QUESTION: With the aid of everyday examples show the uses of reinforcement schedules
Salkind and Neil (2008) defined reinforcers as the first class of consequences, which, consists of events that increase the future probability of a behavior they immediately follow. These include events that strengthen behaviors when they are presented following the behavior, such as food, attention, or social praise. Reinforcement encourages some responses, discourages others and even creates new responses. According to Gross (2010) reinforcement schedules are an important aspect of B. F. Skinner’s work which is concerned with the effects on behaviour of how frequently and how regularly reinforcements are presented. This paper will seek to outline the reinforcement schedules and how they are applied in everyday life.
Reinforcement schedules are used on a daily basis at different intervals. We use reinforcements for example when we work for money, act in a way that we believe bring us praise and when we hope to win lotto. According to Gleitman, Gross and Reisberg (2011) the pattern in which we are reinforced for our behaviours is known as partial reinforcement. This is then provided according to different schedules of reinforcement with rules about how often and under what conditions a response will be reinforced. Gleitman, Gross and Reisburg (2011) posits that learning is best understood as a change in behaviour, in which responses are either being strengthened or weakened by the mechanical effects of reinforcement.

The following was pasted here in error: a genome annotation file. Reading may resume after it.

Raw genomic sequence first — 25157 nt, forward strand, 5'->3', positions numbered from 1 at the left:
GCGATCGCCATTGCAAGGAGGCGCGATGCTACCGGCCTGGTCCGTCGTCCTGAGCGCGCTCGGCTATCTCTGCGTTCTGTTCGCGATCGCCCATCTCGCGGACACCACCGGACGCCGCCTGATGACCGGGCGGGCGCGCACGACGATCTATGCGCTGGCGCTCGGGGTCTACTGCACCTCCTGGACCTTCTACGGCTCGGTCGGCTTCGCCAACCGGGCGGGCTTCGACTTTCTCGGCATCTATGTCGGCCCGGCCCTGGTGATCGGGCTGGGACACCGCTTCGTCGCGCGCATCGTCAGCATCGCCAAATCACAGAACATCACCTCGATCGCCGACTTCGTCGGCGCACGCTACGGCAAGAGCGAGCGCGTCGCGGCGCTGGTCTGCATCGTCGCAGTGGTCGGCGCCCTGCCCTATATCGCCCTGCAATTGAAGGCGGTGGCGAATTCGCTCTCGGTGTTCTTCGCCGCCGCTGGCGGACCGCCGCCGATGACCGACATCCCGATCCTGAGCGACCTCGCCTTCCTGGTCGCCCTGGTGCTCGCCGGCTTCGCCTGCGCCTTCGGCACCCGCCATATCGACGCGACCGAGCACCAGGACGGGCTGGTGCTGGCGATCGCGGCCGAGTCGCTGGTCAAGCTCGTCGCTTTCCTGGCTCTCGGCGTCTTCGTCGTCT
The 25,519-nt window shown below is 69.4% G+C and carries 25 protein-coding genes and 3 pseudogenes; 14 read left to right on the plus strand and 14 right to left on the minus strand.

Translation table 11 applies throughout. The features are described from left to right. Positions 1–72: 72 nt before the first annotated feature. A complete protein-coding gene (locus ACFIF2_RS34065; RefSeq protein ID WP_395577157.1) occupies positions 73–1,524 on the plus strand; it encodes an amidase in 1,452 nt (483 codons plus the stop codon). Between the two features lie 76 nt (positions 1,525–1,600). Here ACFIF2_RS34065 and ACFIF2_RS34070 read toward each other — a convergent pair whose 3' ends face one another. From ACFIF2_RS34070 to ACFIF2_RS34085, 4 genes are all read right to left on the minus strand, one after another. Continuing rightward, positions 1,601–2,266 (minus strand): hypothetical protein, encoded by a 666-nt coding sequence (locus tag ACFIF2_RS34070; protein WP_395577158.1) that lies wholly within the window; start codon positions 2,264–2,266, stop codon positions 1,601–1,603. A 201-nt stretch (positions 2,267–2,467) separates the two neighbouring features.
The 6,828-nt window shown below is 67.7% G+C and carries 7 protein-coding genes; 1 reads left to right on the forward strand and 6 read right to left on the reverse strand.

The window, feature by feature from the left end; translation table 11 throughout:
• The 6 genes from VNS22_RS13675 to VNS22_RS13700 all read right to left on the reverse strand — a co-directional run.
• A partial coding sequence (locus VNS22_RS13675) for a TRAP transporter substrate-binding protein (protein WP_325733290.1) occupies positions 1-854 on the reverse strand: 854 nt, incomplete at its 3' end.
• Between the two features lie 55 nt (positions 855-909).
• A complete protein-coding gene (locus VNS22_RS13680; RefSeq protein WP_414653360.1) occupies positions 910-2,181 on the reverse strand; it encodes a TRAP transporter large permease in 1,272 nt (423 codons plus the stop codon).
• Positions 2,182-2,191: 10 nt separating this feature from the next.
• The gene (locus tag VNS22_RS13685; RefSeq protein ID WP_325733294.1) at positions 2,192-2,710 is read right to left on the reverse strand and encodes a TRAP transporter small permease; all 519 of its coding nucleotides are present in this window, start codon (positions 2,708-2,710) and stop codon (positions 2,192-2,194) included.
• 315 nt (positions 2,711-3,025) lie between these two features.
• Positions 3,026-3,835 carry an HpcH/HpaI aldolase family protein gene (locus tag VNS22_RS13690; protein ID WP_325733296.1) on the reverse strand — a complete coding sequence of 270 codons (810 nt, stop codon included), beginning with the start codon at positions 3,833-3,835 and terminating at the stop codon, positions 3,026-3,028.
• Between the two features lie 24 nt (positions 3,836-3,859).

Gross (2010) exhumes that continuous reinforcement (CRF) is when every single desired response is reinforced by a low but steady response rate. For example when a till operator receives a tip for every customer he/she serves. The customer is reinforcing a courteous behaviour in the till operator. However because the rate at which the behaviour is reinforced is low this often results in extinction.
Interval reinforcement schedules are used when the intended behaviour is reinforced after a period of time. The behaviour can be measured in terms of time taken. They are two types of interval reinforcement schedules which are fixed interval schedules and variable interval schedules, (Gleitman, Gross and Reisberg (2011).
Fixed interval schedules (FI) is when reinforcement is given every 30 seconds provided the response occurs at least once (Mataruse and Mwatengahama, 2006). The response rate speeds up as the next reinforcement becomes available with a pause after each reinforcement. An example of fixed interval reinforcement schedule is when picking up the newspaper in the morning after it has been delivered at the same time every day. It is also applied in the workplace, when employees are paid their salaries at the end of the month. While the response rate of reinforcement is very low resistance is fairly low and extinction occurs quite quickly.
Tawanda is owed money by a friend, Connie. He goes to look for Connie at...